Well as I have mentioned, pregnant or not, nauseous or not, I get harebrained in the kitchen and do everything I shouldn’t.

So after a great chat over tea, thankfully that concoction went off well, we decided to have lunch. Debby was quite excited to know that my husband was being so very kind and understanding, cooking for not just me but my friend too. Though I said thank you to her in my mind I mumbled that he didn’t have much of an option here.

So Debby helped me lay the table while I was heating up the food. Though I was heating up the veggies and dal in the microwave, I decided to heat the rice on the gas stove, to speed the process. A big mistake!

I took the food out of the microwave and put it on the very well set up table, thanks to Debby. I was admiring her skill and was just telling her how I would’nt bother to do put the fork and spoon so neatly lined by on the mat by the plate. Debby also gave me some tips on how to set the napkins in a very decorative manner. Thanks to my over sensitive olfactory nerves I smelled something not very comely. I remembered my rice on the gas stove. I dashed for it and as I peeked in I heaved a sigh of relief that I didnt burn it. But my releif was soon over when I started puting it out on a serving bowl. There were little burns at the very bottom, though not much but it had started to char. I scraped those out and kept the fresh looking ones on the serving bowl. But let me tell you with rice even if there is a slight burn the smell emanates throughout. I was so embarassed. I was wondering what to do, when Debby came in and took the serving bowl full of rice and set it up on the table. I just stood there like a dummy not knowing what to do.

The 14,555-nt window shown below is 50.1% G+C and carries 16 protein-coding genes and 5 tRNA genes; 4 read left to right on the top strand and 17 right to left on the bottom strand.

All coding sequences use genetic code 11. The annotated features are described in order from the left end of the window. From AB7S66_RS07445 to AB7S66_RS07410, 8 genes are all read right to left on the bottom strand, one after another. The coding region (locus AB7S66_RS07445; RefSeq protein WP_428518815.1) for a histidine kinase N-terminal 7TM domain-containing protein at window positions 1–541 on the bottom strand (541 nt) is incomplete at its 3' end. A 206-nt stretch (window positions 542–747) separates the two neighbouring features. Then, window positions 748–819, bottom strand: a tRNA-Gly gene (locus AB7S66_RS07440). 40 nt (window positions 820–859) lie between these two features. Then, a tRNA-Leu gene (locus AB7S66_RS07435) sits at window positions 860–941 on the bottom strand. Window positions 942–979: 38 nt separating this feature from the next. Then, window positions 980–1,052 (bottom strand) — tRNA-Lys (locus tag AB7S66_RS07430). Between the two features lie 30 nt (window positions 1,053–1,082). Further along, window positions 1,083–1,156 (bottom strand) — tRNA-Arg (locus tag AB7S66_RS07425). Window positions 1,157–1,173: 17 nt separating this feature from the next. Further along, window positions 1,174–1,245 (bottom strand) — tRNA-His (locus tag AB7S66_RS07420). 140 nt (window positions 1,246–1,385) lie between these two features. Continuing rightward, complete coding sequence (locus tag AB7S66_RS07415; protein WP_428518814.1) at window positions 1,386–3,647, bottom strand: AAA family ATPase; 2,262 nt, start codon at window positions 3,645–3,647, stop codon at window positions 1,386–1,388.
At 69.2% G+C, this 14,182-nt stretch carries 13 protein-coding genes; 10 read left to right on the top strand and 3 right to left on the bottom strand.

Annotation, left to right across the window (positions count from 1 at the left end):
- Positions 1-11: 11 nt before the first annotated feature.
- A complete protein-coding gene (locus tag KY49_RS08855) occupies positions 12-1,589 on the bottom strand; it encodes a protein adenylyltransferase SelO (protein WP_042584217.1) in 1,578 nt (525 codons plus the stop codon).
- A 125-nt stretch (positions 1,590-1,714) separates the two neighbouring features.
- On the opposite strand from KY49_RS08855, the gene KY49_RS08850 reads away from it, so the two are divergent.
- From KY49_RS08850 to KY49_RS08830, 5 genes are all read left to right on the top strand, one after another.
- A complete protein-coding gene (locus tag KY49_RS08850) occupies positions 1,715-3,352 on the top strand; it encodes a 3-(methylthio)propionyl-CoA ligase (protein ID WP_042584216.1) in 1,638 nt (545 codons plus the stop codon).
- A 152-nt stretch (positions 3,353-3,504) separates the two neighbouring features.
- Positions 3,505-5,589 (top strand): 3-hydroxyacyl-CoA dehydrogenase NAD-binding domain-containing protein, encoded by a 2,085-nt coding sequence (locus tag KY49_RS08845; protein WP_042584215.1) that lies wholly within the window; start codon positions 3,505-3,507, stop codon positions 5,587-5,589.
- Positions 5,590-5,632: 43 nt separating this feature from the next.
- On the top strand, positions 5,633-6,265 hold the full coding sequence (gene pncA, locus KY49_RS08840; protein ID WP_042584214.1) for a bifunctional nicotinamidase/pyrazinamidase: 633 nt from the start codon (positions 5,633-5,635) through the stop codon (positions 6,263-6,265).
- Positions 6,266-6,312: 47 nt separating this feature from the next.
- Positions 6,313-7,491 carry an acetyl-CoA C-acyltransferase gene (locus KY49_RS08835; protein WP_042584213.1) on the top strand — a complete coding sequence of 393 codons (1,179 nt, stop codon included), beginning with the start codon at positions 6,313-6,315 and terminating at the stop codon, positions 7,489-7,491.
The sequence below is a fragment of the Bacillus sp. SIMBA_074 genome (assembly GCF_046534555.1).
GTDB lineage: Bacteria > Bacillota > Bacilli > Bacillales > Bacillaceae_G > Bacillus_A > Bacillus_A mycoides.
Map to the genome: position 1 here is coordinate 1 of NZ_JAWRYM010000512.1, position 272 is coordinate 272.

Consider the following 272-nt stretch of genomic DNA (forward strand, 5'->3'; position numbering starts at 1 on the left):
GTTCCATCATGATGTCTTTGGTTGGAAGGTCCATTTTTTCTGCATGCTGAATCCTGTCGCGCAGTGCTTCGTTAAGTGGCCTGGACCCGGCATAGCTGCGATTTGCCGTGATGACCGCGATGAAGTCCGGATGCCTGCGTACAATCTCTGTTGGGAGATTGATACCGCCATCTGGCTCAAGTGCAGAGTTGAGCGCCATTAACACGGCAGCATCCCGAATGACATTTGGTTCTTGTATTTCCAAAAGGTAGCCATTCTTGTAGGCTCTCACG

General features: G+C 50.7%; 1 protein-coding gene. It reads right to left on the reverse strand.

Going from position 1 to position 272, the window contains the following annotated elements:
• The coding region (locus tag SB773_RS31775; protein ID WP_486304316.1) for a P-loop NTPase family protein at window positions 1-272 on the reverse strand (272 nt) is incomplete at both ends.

I served her and took a spoonful for myself. Debby tasted the food and had the most satisfying of expressions on her face. She was overwhlemed with all the aroma and the taste. According to her she had never had such devine vegetables in her life.

‘Your husband is a fantastic cook she yelped. And how did he get this flavour to the rice. Yumm, its delicious. It tastes like roasted nuts. What secret ingredient did he add to it’

I almost choked on my food, secret ingredient to the Roasted Nuts flavoured rice!! I just smiled and munched on and begged forgiveness from all the Gods above for serving this roasted nuts flavoured  rice to my unsuspecting guest.

But then all’s well that ends well. We did end up having a wonderful lunch with the roasted nuts rice and a great time together.



Are you a Baracuda enough

I have always held this belief that one can take a break from one’s career and head back to it when one is ready again. Little did I think that the break would be for 11 years. I had my reason though. I had moved to a new country had my child and was deeply involved with raising the new member of the family. In my utter folly I thought I could head back to it when my son is independant enough so when he was 11 years old and I was in the land of opportunity, Singapore, I started hunting for a job to get back to my earlier profession – Public Relations/Corporate Communications.